6. The publication did not accept it had breached the Code. On Clause 9, whilst the publication did not dispute that the complainant was identified, it said that he was genuinely relevant to all three stories. It also noted that the complainant appeared in court during his partner’s trial, to support her, and posted publicly on Twitter about the case, identifying himself in relation to it. In relation to Clause 2, it stated that the fact of a relationship is not private information and that, in any event, two of the articles only described him as a “pal”. It pointed to the fact that it was accepted that the photograph was taken from a public social media page and only displayed the complainant’s likeness. As the complainants concerns under Clause 3 did not relate to the conduct of journalists, the publication said the Clause was not engaged.
Relevant Code Provisions
7. Clause 2 (Privacy)*
i) Everyone is entitled to respect for his or her private and family life, home, health and correspondence, including digital communications.
ii) Editors will be expected to justify intrusions into any individual's private life without consent. In considering an individual's reasonable expectation of privacy, account will be taken of the complainant's own public disclosures of information and the extent to which the material complained about is already in the public domain or will become so.
iii) It is unacceptable to photograph individuals, without their consent, in public or private places where there is a reasonable expectation of privacy.
8. Clause 3 (Harassment)*
i) Journalists must not engage in intimidation, harassment or persistent pursuit.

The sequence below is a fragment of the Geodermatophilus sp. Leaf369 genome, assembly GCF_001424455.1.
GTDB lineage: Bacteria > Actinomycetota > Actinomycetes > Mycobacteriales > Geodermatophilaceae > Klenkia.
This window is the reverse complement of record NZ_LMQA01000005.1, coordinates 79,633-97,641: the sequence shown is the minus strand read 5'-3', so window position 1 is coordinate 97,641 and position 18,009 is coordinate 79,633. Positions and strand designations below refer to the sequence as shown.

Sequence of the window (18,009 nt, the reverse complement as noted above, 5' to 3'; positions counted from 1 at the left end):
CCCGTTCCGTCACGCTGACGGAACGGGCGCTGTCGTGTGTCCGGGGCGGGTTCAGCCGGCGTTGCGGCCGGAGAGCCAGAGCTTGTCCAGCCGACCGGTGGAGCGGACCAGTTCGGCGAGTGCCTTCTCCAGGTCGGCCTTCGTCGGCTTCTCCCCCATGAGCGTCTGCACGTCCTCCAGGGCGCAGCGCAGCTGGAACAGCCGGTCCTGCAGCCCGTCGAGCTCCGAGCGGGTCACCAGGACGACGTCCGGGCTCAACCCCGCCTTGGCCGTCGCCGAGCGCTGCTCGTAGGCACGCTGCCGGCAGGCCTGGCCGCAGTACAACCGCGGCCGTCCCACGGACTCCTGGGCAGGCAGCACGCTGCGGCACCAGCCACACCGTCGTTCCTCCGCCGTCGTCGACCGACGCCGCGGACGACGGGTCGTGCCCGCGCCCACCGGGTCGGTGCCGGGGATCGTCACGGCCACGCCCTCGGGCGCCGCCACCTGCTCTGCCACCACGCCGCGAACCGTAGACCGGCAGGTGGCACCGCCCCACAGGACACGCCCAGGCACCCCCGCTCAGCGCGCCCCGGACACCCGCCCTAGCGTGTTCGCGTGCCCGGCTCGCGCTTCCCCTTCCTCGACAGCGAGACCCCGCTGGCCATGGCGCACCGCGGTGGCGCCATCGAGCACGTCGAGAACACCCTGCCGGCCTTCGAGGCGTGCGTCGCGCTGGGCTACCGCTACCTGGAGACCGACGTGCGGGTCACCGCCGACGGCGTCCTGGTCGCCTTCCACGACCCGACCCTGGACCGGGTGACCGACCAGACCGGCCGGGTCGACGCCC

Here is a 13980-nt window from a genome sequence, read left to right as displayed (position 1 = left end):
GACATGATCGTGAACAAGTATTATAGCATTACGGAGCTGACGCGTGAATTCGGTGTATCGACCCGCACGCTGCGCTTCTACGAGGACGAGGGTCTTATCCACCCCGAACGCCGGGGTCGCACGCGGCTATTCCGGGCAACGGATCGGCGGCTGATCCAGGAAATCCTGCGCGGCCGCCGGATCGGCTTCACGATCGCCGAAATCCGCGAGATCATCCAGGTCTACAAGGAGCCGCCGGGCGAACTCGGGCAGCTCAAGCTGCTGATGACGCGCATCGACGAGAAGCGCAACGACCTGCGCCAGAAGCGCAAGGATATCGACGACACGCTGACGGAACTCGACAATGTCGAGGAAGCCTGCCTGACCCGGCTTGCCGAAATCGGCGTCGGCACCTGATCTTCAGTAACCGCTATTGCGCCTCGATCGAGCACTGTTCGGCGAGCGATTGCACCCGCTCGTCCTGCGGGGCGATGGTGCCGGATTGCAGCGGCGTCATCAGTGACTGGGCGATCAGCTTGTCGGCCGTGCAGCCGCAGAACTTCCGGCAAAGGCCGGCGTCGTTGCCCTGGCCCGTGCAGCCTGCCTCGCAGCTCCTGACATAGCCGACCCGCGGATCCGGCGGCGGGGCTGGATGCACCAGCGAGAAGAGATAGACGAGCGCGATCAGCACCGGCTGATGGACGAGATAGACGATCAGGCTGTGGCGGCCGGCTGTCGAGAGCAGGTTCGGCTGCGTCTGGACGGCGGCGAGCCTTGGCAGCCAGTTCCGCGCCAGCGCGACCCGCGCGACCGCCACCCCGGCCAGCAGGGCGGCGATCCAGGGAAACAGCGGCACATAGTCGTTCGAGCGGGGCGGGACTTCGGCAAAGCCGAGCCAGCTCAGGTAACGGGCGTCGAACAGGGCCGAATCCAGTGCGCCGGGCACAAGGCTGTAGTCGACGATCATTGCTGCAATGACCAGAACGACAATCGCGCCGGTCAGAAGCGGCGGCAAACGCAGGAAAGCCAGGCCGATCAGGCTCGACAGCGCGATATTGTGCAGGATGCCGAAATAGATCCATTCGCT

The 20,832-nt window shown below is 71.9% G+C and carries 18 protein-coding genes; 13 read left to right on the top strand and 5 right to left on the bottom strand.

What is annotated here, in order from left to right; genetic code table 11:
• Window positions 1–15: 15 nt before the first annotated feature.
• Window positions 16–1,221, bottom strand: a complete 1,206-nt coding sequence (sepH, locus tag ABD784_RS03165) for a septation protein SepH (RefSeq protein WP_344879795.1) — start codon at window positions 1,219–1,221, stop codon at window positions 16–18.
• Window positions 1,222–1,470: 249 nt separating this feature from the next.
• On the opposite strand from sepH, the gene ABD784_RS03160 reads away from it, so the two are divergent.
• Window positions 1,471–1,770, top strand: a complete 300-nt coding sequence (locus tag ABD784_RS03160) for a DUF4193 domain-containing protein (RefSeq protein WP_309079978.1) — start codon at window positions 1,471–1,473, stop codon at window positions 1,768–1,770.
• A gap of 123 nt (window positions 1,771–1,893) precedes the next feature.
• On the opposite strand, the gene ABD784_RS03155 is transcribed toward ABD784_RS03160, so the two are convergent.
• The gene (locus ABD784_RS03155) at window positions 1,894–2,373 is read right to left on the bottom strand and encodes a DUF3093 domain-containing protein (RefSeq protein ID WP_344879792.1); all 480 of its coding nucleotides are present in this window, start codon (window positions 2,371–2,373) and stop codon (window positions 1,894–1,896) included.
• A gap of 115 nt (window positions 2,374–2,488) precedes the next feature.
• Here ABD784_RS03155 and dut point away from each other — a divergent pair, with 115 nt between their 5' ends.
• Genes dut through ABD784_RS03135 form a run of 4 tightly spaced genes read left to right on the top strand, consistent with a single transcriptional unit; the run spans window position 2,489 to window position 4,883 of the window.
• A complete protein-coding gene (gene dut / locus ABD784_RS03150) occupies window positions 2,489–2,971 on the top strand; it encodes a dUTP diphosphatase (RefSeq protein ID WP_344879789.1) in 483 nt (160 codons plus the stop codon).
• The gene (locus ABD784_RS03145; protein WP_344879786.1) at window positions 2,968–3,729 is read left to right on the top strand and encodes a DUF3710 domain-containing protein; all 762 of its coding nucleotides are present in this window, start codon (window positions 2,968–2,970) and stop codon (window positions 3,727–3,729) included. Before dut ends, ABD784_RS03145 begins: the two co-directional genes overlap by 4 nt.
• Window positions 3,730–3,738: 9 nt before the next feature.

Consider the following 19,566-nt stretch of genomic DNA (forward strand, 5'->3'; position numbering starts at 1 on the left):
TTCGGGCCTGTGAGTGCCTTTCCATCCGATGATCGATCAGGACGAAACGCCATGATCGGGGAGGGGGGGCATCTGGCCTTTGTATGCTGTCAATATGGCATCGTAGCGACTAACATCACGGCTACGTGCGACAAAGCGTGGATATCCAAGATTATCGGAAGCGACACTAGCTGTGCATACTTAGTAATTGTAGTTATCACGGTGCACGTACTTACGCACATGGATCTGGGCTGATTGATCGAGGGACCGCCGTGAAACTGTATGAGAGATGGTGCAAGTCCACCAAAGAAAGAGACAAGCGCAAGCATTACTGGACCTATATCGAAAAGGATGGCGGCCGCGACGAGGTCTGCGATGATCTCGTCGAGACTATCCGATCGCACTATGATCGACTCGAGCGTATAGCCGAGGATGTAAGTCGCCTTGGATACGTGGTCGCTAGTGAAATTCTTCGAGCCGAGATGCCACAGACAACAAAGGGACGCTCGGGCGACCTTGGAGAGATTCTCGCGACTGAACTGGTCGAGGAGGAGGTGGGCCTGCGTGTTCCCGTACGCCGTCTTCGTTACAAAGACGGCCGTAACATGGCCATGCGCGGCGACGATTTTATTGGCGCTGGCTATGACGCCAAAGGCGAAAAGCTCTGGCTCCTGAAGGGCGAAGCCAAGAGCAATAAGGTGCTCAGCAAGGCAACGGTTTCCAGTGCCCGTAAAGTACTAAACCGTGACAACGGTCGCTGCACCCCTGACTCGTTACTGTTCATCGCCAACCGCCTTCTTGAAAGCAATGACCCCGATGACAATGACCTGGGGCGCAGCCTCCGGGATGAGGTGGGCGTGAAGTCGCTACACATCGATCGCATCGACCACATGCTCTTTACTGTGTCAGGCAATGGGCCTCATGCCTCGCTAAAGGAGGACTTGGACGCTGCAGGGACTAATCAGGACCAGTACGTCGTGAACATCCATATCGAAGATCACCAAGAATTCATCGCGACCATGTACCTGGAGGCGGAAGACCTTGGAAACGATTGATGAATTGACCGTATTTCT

ii) They must not persist in questioning, telephoning, pursuing or photographing individuals once asked to desist; nor remain on property when asked to leave and must not follow them. If requested, they must identify themselves and whom they represent.
iii) Editors must ensure these principles are observed by those working for them and take care not to use non-compliant material from other sources.
9. Clause 9 (Reporting of crime)*
i) Relatives or friends of persons convicted or accused of crime should not generally be identified without their consent, unless they are genuinely relevant to the story.
Findings of the Committee
10. The first stage of any decision under Clause 9 is to assess whether the complainant was identified as the friend or relative of someone accused or convicted of crime. All three articles named the complainant partner and mentioned the criminal accusations against her. The complainant was also named in all three articles as the “pal” or “boyfriend” of the partner. The complainant was identified as the friend or relative of someone accused or convicted of crime.